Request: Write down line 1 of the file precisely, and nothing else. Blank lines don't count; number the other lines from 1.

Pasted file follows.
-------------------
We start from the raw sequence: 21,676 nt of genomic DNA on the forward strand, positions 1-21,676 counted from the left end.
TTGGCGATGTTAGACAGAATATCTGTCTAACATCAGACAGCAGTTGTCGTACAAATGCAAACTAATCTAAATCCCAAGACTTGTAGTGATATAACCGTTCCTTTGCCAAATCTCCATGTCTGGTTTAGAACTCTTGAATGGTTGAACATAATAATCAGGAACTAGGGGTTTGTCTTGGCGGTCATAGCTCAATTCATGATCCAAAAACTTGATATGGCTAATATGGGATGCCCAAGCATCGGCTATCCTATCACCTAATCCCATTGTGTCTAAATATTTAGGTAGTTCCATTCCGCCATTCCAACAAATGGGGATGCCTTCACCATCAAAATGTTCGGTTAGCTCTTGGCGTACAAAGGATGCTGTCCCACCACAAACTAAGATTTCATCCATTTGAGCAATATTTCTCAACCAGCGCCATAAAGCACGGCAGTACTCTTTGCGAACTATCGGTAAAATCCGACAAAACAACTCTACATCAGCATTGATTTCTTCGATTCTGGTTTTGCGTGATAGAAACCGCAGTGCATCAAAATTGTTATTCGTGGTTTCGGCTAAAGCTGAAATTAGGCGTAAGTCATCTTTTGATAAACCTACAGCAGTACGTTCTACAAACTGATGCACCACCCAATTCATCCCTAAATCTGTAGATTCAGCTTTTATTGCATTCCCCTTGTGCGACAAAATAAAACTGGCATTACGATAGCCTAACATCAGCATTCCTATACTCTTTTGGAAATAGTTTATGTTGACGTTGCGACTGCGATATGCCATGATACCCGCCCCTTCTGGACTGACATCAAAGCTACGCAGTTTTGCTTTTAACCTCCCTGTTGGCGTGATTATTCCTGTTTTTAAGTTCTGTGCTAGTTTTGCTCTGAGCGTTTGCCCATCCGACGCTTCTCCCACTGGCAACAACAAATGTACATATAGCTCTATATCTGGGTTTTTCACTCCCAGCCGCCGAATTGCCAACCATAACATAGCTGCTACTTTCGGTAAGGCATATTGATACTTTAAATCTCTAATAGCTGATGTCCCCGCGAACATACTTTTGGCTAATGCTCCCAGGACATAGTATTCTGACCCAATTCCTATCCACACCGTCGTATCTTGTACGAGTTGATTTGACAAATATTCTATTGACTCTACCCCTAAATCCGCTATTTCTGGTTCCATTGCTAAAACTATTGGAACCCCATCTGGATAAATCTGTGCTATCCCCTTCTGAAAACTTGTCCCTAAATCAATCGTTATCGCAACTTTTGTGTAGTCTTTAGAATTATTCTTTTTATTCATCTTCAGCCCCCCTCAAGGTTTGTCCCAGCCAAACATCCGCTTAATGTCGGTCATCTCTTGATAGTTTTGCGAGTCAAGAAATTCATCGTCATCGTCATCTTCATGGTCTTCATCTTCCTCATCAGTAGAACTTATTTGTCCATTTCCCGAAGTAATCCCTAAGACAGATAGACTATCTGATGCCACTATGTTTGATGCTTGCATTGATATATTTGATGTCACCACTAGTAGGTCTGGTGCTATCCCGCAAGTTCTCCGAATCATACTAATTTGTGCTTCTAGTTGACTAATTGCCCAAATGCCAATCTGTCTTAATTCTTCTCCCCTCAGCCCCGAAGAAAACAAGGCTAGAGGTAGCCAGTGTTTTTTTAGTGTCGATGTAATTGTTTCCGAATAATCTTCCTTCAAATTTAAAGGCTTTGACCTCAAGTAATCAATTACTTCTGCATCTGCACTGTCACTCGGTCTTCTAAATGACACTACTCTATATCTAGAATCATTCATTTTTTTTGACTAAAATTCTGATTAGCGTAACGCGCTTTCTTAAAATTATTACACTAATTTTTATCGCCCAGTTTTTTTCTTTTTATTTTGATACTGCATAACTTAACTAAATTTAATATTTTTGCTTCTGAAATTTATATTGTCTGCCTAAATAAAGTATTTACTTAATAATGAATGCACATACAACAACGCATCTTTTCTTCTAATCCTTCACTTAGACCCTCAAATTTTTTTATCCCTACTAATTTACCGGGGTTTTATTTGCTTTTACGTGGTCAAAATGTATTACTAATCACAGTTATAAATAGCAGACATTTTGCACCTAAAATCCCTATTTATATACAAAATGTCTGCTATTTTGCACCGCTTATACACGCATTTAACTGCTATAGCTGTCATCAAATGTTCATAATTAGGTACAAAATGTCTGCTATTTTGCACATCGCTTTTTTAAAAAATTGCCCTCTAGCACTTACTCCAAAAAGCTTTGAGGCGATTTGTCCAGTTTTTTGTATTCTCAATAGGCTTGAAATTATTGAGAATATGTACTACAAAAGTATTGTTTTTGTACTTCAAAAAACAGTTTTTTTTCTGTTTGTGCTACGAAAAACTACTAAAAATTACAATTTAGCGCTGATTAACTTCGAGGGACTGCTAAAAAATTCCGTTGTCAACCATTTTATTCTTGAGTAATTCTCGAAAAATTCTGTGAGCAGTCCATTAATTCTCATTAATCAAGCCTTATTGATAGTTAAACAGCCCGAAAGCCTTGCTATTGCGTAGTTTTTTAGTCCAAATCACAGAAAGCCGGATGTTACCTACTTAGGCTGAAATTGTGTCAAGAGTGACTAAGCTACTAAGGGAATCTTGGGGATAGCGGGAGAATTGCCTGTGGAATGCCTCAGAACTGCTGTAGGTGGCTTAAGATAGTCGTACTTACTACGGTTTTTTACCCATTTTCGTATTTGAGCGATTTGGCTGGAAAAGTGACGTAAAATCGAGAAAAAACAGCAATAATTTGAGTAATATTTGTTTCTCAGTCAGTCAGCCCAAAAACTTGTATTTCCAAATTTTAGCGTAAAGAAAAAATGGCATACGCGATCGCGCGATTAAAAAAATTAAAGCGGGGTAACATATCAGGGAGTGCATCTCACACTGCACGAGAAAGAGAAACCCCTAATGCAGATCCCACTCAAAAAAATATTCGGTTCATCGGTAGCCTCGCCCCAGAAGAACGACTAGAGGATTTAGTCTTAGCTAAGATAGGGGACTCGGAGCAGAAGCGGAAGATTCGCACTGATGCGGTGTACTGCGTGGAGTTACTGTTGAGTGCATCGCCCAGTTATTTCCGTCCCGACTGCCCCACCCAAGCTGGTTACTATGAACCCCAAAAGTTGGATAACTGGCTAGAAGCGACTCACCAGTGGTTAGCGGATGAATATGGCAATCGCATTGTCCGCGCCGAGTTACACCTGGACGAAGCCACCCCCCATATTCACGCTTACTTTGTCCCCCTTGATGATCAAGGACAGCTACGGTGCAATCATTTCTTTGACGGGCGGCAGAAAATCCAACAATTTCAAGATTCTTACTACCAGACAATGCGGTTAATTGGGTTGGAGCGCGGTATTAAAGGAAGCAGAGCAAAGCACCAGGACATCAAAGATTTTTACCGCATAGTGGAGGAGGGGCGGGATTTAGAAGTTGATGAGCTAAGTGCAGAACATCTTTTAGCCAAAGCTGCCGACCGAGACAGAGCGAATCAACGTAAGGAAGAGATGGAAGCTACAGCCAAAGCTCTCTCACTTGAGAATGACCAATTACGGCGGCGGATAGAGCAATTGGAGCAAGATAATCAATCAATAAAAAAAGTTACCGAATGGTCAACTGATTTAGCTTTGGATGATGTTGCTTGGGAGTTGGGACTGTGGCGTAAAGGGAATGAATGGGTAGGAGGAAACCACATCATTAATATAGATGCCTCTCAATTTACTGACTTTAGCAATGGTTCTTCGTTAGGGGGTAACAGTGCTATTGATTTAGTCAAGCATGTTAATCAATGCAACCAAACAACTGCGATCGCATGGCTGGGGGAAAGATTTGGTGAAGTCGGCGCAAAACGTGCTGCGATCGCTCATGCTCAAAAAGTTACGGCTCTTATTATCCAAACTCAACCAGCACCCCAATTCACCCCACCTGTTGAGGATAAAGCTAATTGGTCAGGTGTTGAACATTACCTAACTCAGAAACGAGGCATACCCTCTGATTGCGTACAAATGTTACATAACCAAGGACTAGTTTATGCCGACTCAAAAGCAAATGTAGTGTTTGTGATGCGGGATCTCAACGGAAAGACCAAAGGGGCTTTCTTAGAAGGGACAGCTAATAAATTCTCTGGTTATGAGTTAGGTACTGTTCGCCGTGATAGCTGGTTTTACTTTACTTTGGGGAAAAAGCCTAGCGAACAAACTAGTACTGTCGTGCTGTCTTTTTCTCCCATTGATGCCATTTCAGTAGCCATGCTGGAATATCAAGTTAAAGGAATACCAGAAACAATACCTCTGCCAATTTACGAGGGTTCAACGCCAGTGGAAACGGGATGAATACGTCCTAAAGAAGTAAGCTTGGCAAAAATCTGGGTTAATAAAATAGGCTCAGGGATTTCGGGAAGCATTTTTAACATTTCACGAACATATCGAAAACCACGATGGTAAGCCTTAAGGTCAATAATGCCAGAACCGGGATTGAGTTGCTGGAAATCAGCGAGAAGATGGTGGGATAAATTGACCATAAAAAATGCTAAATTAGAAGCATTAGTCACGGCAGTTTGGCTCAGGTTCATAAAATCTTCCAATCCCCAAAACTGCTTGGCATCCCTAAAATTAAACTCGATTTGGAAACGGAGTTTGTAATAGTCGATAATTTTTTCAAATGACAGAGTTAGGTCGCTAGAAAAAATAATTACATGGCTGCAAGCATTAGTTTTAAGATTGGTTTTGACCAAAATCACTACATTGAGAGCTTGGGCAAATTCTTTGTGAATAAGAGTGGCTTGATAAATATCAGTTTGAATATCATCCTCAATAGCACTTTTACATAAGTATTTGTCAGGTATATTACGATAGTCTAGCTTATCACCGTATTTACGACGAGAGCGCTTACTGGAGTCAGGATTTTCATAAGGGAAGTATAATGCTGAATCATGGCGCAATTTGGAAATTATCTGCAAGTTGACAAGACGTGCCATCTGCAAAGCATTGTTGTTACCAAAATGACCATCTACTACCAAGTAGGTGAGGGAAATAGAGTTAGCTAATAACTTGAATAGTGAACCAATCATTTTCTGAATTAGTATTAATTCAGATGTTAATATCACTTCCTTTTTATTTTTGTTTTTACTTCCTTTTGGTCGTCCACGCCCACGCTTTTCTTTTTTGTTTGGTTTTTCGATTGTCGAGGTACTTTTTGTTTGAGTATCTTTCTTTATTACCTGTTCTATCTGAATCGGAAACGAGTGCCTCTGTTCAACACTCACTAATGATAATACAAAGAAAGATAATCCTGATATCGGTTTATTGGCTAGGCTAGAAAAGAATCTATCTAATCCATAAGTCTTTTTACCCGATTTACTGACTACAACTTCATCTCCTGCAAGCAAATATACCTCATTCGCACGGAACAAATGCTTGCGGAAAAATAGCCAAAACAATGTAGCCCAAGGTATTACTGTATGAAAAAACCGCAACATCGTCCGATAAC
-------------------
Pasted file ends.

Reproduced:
We start from the raw sequence: 21,676 nt of genomic DNA on the forward strand, positions 1-21,676 counted from the left end.